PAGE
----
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The Village We Left Behind

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I recently returned from a trip to my father's birthplace in County Meath, Ireland, where I took a walk around the village of Athboy. This is the town nearest Kildalkey where he grew up. Like so many villages in rural Ireland it is still owned and run by local inhabitants. There is a quaint little supermarket first opened by Ollie Byrd, my father's boyhood friend. It's now run by his son since Ollie passed away a few years ago.

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Just up the sidewalk is Faulkner's men's shop owned and operated by Brian Faulkner, a cousin to my cousin, Sean. Three doors up the street is Faulkner's Fashion House for woman, owned and run by his sister, Ger Faulkner. Across the street is the historic Darney Hotel where you can get a proper meal and a spot of tea in homey, low chic. surroundings . On certain evenings you can go there to enjoy traditional Irish music in the hotel's pub.

There are a handful of other pubs in town named after their proprietors. There is a family owned hardware store, a bakery, a post office that also serves as a general convenience store and a little gift shop run by a mother and daughter where you can buy small gifts for your friends and family on those special occasions.

The village is alive with shoppers. The streets are abuzz with cars, lorries, public buses and farm tractors towing wagons of silage or farm equipment down the main street on their way from one field to the next. It is a place where people still know their neighbors and customers are greeted by their first name more often than not. Relationships are the real treasure you will find here.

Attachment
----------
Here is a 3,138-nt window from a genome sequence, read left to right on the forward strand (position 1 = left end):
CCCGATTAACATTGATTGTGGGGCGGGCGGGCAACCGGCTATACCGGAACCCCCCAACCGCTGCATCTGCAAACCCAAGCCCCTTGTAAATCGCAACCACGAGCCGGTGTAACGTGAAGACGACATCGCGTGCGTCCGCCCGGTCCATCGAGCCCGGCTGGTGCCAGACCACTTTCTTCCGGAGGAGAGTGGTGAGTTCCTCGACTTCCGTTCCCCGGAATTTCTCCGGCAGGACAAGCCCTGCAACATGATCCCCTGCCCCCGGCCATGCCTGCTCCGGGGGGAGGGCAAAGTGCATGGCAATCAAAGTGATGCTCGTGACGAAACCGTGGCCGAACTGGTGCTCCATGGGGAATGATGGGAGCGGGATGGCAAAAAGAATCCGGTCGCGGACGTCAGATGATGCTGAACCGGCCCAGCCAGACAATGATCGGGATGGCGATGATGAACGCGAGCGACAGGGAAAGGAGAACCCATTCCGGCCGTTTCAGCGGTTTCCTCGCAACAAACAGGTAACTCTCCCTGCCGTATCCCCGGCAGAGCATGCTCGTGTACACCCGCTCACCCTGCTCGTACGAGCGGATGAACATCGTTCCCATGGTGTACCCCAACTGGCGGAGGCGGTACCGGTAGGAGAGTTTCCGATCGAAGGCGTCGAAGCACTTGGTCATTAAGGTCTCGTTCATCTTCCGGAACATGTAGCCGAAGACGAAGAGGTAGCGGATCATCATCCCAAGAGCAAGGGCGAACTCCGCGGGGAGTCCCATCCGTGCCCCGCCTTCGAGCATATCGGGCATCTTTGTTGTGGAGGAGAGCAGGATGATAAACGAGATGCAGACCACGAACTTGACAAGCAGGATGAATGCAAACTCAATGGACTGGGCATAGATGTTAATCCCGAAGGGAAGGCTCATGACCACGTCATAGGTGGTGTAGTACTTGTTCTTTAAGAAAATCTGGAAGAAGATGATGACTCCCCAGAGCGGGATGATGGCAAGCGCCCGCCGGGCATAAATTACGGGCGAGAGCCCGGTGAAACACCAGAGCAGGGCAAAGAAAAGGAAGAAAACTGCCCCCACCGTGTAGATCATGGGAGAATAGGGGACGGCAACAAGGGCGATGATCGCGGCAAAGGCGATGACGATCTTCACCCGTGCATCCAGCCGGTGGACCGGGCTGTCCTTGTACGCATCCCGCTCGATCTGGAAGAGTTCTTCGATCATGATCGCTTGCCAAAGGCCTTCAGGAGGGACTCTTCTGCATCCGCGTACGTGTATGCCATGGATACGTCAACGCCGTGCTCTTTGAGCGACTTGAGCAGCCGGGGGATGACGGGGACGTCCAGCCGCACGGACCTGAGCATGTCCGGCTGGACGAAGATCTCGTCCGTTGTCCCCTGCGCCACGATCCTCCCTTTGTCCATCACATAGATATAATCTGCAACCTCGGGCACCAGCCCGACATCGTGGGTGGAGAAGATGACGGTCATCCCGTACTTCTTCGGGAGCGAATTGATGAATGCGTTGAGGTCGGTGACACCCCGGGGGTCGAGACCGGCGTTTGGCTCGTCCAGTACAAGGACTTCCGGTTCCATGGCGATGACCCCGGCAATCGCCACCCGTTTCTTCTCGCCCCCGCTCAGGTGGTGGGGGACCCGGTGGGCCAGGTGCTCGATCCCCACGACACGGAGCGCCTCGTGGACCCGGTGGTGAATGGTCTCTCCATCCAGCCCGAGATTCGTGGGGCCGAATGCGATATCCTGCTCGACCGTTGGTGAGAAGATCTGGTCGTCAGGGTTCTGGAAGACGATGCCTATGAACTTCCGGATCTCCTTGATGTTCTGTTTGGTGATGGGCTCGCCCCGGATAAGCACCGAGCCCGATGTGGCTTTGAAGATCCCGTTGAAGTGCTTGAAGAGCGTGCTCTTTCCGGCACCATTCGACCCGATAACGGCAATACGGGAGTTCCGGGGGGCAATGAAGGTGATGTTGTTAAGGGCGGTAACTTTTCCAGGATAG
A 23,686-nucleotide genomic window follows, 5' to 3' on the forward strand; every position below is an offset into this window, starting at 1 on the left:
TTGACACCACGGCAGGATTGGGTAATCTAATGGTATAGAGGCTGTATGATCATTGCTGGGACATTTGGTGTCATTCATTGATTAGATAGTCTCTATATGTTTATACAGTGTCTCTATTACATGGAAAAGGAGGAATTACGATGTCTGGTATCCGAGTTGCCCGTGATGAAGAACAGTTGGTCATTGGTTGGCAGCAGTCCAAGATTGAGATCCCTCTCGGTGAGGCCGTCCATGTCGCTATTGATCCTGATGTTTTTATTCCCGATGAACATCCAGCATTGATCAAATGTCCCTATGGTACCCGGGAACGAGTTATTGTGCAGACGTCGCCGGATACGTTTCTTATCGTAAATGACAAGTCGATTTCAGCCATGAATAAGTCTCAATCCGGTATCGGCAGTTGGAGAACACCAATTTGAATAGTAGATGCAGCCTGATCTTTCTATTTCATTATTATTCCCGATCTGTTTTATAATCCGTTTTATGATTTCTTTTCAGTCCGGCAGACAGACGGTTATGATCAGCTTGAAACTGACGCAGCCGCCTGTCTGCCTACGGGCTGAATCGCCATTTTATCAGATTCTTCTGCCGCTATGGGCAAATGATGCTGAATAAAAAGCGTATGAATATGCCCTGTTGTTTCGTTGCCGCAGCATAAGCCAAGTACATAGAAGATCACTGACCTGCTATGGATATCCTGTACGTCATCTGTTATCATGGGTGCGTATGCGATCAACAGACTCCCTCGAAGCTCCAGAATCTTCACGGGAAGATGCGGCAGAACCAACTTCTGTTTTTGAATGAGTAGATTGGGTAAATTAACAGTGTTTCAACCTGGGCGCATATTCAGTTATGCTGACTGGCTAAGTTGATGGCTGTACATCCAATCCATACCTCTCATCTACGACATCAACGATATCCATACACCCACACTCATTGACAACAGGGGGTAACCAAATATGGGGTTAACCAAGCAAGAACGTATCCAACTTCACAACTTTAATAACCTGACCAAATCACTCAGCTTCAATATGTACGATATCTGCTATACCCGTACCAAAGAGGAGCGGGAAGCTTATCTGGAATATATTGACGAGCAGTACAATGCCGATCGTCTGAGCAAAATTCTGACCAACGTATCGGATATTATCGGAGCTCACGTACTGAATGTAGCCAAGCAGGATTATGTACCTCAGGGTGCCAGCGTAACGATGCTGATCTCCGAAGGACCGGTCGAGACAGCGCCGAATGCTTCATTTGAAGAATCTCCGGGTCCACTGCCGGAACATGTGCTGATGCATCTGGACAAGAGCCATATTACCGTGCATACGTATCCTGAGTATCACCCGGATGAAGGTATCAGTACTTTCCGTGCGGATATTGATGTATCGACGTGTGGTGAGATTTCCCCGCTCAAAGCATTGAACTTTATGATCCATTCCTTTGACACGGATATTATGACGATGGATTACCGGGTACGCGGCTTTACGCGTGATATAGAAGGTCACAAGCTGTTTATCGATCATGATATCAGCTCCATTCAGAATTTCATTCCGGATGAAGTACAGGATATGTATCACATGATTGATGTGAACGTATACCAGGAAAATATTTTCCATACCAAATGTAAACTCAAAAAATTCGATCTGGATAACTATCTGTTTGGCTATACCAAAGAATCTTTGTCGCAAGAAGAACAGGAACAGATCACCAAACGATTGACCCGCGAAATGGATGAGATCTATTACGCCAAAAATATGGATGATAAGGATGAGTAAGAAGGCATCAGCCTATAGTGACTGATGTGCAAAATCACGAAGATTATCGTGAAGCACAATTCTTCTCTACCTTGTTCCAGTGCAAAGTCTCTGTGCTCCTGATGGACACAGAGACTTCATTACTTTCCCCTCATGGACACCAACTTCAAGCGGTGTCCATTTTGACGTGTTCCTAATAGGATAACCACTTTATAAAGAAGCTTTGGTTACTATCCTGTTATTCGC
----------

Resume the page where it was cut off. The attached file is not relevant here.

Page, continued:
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It was a striking contrast to the sterile and impersonal world of cookie cutter malls and brand name store fronts in America today. It reminded me that we once had local commerce centered in small towns all across America. We had more civic pride back then, and a deep sense of connection with the people in the community where we shared our time and place. This is a way of living that is quickly disappearing. It is under siege in Ireland as it is everywhere around the globe wherever corporate profits can be extracted from local economies and brand recognition can replace familiar faces. In the process we have lost our connections between farmers and food, craftsmen and products, business owners and commerce.

I was told that all meat sold in Ireland had the name of the farmer and the farm where the livestock was raised. People in Ireland want to know exactly from where their food comes. So I wandered into Brogan's Butcher Shop across from the post office to look for farm names on the products in the meat case. I was disappointed to find none. Had I been misinformed?

I asked the butcher behind the counter about this. He proudly pointed to the wall where a certificate of origin hung on a nail as he explained that all this meat came from his own family's farm. "If you want to see a farmer's name on a piece of meat you'll have to head back to Ollie Byrd's," he said.